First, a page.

Horrible Music Day

In a stack of papers called Writing.

  • Aug
  • 07
  • 2008

Bad music lingers like bad food: you feel the effects hours after initial contact; gradual nausea sets in; you finally throw up and feel much better about things immediately after; but, when the memory returns to your head a short while later, it’s just as bad as in the beginning. While eating lunch, we heard the following songs:

  1. “How Will I Know” – Whitney Houston
  2. “Lights” – Journey
  3. “Come To My Window” – Melissa Etheridge
  4. “She’s Like The Wind” – Pat Swayze

There were a few others, but these are the four that stand out in my head. The others were just as bad.

Apart from a debate over whether the lyrics are “she’s out of my league” or “she’s out of my reach” on that last one, we decided that today must have been Horrible Music Day in the restaurant. It was at that point I decided that if I could make my very own Day, one that would actually go on the calendar, it would be Horrible Music Day. I would load up my iPod specifically for that purpose, deck out my site with links to awful bands, and generally live the day up to its intended, obvious purpose. I even started to think of the bands that would hold sway over my ears and broadcasting devices that day. And how Streetlight Records would surely thank me for emptying out their clearance bins the week before.

This could make for a good assignment. Given the level of detail I could go into about my Day, the references I’d bring in due to my absolute love of music, and the amount of humor I would at least attempt to insert, that energy would flow over to the students. I’d play samples of songs while giving my talk, even highlight the Horrible-ness of the lyrics through carefully selected pull quotes. And this isn’t a writing sample. This would be a presentation. Part research, too: you have to be sure that your day isn’t a day already somewhere and figure out what other holidays surround yours. Sure, a quick internet search yields good places to start looking (Obscure Holidays, Obscure Commercial Holidays, Bizarre American Holidays, and the like), but that’s just the beginning of the research.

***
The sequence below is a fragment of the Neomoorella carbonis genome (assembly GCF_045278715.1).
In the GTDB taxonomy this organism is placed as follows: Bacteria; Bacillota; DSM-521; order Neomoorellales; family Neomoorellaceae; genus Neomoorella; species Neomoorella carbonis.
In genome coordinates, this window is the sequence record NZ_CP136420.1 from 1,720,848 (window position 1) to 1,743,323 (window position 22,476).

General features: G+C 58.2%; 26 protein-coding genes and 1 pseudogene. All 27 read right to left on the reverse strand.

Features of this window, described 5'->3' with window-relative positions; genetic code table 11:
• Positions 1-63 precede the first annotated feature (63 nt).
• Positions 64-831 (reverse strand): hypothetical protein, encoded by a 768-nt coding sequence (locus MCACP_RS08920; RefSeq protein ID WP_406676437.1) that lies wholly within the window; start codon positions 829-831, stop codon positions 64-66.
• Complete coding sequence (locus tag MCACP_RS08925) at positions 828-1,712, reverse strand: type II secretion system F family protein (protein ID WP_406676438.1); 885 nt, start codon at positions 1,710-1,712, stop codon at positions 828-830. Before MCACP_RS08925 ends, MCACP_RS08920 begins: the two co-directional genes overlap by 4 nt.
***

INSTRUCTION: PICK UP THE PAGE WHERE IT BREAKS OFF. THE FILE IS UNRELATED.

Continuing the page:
You have to provide a rationale for why your day should exist, describe how to celebrate your day, and the reason for the celebration. The more detail the better (some kind of rubric would have to accompany this) and a poster for your holiday is a must, with all important information included in as few words as possible (set a limit on word count). I can map this to so many standards it isn’t even funny.


We spend too much time remembering the highlights of any particular decade or period of our lives. “Greatest Hits” line the shelves in record stores and iTunes. This holiday is a chance to bring some perspective to the situation and parade around the worst songs in your collection and your memory. Horrible Music Day is a chance to bring back some of the forgotten tunes of our past and reflect on why those melodies and lyrics failed while others were ushered into the future. Horrible Music Day is a time to have fun with those songs that you hate to hate, love to hate, or even sometimes hate to love. Pull up a boombox and blast some “Amanda” (Boston), “That Smell” (Lynard Skynard), or even “More Than Words” (Extreme) if you dare. Horrible Music Day is the day to bust out your record, tape, or CD collection of “Ashamed-to-have-it” artists like Deee-Lite, Garth Brooks, and Aqua.

Tired of only having silly Summer Bank Holidays in parts of the UK during August? Want to enjoy more than National Catfish, Golf, or Eye Exam month festivities during the eighth month of the year? Sure, Sea Serpent Day is cool, but what can you do with that? Horrible Music Day happens every year on August 7. Start your day off by listening to “How Will I Know” (Whitney Houston) in honor of the first song heard the day this holiday was created. You can also visit horriblemusicday.com, where “How Will I Know” will broadcast every hour, on the hour, all day long. Slyly share your misery with friends throughout the day: mixtapes waiting at the breakfast table, links to Muxtape pages full of Horrible-osity, emails with TinySong Horrible-ittude, memos with Horrible-aceous play lists, and the like. Soon enough, you’ll laugh as you figure out ways to get your friends to listen to worse songs than they are subjecting you to. Be sure to visit horriblemusicday.com in order to vote for the most Horrible song ever, submit your Horrible song lists, and share devious ways to infect Horrible Music on unwitting participants. Horrible Music Day, crank dat Celine Deon!

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P.S. Looks like I missed the day where I would be able to create this holiday, but maybe that’s the perfect due date for this writing assignment.

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